overcrowding due to excess offspring in tilapia aquaculture is applicable.
D 2004 Elsevier B.V. All rights reserved.

Keywords: Photoperiod manipulation; Oreochromis niloticus; Reproductive performance; Steroids

1. Introduction istics, the ease with which they can be bred in captivity
and the wide variety of water conditions in which they
Nile tilapia Oreochromis niloticus is one of the most will grow. However, these traits can also create
important food fishes in the world and is prized as an problems. Survival of young is high and grow-out
aquaculture species because of, among other character- ponds can reach too high a stocking density and fish
become stunted, as the supply of food becomes
* Corresponding author. Tel./fax: +81 3 5463 0545. insufficient. Most of these problems can be overcome
E-mail address: (T. Takeuchi). if a technique can be developed to arrest the spawning.
0044-8486/$ - see front matter D 2004 Elsevier B.V. All rights reserved.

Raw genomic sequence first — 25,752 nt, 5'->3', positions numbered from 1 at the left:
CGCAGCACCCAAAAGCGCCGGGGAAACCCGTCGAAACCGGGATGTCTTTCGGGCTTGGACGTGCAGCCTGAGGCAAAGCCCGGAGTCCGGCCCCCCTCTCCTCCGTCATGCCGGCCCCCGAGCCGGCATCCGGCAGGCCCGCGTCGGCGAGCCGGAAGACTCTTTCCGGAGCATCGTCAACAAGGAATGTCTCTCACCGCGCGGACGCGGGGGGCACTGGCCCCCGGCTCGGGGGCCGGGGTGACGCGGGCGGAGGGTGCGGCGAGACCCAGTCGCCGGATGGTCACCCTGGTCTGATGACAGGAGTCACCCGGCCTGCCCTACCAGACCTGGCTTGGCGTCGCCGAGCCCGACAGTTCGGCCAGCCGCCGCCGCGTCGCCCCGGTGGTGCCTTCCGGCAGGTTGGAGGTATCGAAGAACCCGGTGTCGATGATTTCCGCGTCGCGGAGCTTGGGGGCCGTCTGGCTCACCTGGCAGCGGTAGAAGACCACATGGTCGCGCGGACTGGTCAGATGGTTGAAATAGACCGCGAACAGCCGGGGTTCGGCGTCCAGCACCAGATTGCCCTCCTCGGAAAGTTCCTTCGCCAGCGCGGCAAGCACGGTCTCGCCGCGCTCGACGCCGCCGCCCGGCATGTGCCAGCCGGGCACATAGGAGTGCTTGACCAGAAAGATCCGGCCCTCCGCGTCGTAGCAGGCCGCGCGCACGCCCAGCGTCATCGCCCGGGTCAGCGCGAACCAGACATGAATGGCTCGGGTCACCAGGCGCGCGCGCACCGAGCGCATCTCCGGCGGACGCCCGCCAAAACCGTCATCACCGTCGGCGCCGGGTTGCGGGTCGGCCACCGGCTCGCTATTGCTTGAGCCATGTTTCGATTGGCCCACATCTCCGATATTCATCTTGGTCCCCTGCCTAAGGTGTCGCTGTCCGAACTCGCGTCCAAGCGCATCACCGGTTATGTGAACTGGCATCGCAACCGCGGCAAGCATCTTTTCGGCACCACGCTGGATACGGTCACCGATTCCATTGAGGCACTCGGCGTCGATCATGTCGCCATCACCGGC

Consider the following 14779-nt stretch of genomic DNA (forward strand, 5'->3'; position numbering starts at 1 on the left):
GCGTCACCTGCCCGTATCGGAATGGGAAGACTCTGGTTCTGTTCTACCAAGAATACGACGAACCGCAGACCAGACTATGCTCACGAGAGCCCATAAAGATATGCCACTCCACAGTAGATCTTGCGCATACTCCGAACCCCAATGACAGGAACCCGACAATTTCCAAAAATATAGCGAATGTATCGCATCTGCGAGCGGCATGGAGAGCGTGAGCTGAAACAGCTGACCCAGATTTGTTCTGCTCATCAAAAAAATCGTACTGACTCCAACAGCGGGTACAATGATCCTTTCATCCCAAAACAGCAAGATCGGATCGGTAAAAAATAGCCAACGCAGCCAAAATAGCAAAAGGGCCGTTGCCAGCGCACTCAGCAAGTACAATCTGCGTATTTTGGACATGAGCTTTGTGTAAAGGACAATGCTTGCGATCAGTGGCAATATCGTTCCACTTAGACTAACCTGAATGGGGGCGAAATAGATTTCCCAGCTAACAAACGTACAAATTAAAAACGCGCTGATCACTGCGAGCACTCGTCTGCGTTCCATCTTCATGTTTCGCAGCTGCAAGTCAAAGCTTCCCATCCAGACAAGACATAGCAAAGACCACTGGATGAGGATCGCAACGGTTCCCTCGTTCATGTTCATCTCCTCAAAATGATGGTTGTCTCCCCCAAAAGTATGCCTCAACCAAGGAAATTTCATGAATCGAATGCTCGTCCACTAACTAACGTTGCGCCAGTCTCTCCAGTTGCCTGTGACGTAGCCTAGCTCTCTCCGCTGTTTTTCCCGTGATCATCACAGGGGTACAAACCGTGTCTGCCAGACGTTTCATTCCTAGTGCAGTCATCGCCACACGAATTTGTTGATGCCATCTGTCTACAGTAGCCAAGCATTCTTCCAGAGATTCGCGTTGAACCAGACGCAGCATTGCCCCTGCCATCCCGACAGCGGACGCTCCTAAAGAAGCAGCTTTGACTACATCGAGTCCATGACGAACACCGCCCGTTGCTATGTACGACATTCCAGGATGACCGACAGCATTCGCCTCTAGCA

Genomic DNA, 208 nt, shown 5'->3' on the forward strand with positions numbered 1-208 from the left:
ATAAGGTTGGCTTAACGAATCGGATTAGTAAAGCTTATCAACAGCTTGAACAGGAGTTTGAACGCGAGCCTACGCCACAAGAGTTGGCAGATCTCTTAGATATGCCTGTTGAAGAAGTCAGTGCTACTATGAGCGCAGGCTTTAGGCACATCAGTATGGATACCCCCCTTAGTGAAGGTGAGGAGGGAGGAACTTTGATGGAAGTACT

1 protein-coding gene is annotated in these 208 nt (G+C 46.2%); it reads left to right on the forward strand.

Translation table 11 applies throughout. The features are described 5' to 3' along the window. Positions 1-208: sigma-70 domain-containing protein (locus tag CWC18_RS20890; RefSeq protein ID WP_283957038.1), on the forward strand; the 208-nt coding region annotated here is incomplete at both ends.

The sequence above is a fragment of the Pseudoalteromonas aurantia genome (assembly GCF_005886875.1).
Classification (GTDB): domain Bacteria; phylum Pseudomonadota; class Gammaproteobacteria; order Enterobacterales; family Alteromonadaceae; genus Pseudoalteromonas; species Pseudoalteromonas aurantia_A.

230 A.K. Biswas et al. / Aquaculture 243 (2005) 229–239

A lot of research has been undertaken to examine niloticus. Therefore, the aim of this study was to
potential methods to control the reproduction and investigate the effect of photoperiod manipulation on
growth of tilapia in the last decades. Most of the reproductive parameters such as fecundity, gamete
emphasis has been given to producing monosex male quality, offspring viability and overall reproductive
populations. Several commercially applicable techni- success. And particularly, to determine the feasibility of
ques are used to produce progeny with a high using photoperiod manipulation to arrest the reproduc-
percentage of males: hand sexing (Chervinsky and tive performance of tilapia O. niloticus.
Rothbard, 1982), hormonal sex reversal using andro-
gen (Vera-Cruz and Mair, 1994; Gale et al., 1999),
interspecific hybridization (Mair et al., 1991), produc- 2. Materials and methods
tion of a YY super male line in O. niloticus (Beardmore
et al., 2001). However, there are some limitations in the 2.1. Test animals and rearing conditions
techniques involved such as: being labor intensive,